AP redefined 'insurrection' to include J6 protests, then redefined it again to exclude TN and MT protests that disrupted legislatures

Apparently, Humpty Dumpty has taken a senior editing position with the Associated Press.  Lewis Carroll's character from Alice in Wonderland famously intoned, "When I use a word ... it means just what I choose it to mean — neither more nor less," and the giant propaganda agency feels the same way.

Writing in Human Events, Libby Emmons calls out the AP for redefining the word "insurrection" to apply to the January 6, 2021 demonstrators, and then, when that definition was applied by others to the left-wing demonstrations that disrupted the Tennessee and Montana state legislatures, re-redefining the term so as to solely apply to its enemies, the pro-Trump demonstrators.  It's an absolutely clear instance of AP acting as a propaganda organ for the left, not as a news agency.

In an interesting turn of events, the Associated Press no longer appears to believe that staging a riot at a capitol building with the intention of disrupting and diverting legislative proceedings is an insurrection. 

January 14, 2021 saw the AP publicly hashing out what to call the Capitol riot of January 6. In an article entitled "Riot? Insurrection? Words matter in describing Capitol siege," the AP ran through a list of potential words to describe the events in Washington, DC on that day. (snip)

The definition of the word insurrection? The AP writes: "an act or instance of revolting against civil authorities or an established government."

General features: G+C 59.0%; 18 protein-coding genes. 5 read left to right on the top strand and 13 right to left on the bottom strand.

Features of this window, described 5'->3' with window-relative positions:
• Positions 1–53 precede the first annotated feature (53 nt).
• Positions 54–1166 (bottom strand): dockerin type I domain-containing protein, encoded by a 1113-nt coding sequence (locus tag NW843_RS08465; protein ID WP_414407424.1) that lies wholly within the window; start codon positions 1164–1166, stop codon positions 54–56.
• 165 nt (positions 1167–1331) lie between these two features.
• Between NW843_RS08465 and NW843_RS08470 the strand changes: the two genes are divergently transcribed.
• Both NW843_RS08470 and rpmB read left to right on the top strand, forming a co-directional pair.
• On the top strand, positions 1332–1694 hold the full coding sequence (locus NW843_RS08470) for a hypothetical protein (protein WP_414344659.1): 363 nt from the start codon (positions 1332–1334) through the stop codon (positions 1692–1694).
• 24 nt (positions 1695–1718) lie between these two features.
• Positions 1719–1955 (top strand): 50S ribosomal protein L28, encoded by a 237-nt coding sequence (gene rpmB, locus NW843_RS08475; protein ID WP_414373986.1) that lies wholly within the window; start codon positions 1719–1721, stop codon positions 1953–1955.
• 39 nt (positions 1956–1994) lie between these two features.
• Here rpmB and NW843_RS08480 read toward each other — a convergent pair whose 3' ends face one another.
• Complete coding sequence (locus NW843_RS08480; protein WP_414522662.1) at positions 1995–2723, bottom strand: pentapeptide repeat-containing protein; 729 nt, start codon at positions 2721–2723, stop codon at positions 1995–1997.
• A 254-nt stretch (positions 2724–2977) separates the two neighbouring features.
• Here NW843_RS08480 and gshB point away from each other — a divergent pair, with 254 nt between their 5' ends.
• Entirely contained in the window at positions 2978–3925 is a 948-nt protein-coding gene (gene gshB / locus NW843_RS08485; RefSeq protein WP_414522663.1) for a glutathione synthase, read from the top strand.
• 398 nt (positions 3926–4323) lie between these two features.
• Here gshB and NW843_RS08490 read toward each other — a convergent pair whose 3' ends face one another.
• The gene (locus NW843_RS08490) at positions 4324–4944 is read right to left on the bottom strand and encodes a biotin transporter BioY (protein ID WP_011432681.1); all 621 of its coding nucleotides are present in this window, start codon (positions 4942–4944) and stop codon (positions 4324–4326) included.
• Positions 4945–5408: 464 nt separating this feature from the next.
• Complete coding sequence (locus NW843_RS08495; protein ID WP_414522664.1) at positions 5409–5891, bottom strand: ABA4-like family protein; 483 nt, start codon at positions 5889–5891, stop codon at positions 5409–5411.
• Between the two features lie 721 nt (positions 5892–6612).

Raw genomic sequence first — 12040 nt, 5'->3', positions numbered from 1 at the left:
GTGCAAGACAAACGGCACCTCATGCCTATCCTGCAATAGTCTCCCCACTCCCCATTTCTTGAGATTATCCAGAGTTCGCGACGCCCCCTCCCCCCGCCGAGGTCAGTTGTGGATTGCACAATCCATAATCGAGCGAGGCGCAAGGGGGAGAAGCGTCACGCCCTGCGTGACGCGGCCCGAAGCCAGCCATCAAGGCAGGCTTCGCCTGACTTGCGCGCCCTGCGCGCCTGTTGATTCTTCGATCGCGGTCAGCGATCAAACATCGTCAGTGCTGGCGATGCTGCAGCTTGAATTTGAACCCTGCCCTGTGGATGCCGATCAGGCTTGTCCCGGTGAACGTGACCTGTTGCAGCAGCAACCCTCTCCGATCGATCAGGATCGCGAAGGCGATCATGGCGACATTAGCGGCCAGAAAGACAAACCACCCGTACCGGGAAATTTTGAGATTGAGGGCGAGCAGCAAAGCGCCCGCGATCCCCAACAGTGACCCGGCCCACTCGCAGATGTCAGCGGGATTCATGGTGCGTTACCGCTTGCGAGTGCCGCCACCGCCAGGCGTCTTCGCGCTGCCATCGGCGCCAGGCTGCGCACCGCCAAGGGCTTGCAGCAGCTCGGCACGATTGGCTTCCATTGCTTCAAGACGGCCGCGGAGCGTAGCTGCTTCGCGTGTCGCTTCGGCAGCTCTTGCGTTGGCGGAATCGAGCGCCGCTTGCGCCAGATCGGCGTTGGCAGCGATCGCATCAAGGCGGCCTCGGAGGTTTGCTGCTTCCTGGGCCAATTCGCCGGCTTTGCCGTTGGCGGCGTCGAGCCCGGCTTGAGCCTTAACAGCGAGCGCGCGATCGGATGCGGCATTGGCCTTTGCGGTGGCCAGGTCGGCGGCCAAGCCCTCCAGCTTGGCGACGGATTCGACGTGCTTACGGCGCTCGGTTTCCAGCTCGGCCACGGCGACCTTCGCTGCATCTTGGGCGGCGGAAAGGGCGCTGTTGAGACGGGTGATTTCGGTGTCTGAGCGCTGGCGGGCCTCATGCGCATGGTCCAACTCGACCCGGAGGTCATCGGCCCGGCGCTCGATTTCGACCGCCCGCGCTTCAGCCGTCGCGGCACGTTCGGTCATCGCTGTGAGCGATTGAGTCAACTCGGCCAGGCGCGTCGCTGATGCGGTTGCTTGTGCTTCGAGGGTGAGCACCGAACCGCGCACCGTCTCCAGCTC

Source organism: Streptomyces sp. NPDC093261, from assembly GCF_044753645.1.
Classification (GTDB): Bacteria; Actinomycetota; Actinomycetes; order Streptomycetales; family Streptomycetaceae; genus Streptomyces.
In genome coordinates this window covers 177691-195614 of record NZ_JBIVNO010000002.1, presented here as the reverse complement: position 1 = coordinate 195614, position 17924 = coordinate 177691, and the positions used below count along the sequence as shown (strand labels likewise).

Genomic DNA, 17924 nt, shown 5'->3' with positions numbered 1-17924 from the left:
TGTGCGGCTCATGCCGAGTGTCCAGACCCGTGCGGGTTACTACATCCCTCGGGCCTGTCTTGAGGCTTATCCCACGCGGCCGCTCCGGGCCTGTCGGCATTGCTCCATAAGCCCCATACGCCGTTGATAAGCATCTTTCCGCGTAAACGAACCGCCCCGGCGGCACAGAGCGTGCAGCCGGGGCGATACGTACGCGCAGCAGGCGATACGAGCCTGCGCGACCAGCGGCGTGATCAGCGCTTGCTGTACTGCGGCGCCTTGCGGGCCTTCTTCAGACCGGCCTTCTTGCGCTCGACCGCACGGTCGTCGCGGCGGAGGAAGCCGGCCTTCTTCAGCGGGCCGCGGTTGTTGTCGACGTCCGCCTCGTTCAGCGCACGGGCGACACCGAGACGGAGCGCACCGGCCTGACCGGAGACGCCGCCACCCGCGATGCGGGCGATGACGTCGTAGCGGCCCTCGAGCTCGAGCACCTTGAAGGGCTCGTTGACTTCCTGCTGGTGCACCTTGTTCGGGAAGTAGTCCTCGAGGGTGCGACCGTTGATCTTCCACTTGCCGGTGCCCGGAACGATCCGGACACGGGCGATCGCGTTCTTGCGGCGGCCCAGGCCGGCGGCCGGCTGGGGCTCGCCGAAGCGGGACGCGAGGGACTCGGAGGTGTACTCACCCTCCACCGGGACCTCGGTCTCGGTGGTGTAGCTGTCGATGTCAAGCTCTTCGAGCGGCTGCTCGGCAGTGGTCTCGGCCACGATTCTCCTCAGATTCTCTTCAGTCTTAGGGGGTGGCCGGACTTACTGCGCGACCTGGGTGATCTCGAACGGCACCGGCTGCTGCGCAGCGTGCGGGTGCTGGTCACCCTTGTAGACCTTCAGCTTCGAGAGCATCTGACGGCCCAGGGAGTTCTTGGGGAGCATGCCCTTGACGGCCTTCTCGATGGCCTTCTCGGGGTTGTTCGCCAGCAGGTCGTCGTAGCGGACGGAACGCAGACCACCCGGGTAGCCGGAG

But now that riot is coming from the other side of the aisle, the AP wants to make sure that everyone knows when Democrats engage in "an act or instance of revolting against civil authorities or an established government," it is absolutely not an insurrection. (snip)

[T]he AP trots out and [sic] entirely new definition of the word insurrection to back their idea that storming the capitol and distrupting [sic] legislative sessions is absolutely not an insurrection.

"Legal experts say the term insurrection has a specific meaning — a violent uprising that targets government authority," they say. And then they reach back into the 18th and 19th centuries for a definition, though in 2021 a perfectly contemporary definition would do.

"That's how dictionaries described it in the 18th and 19th centuries," the AP writes deserately [sic], "when the term was added to the Constitution and the 14th Amendment, said Laurence Tribe, a constitutional law professor at Harvard University."

The AP states that despite the arrests, those little protests in Montana and Tennessee "didn't involve violence or any real attempts to dismantle or replace a government," and quote the Harvard professor again to say that "it's wrong to call them insurrections."

There's more.  Read the whole thing.

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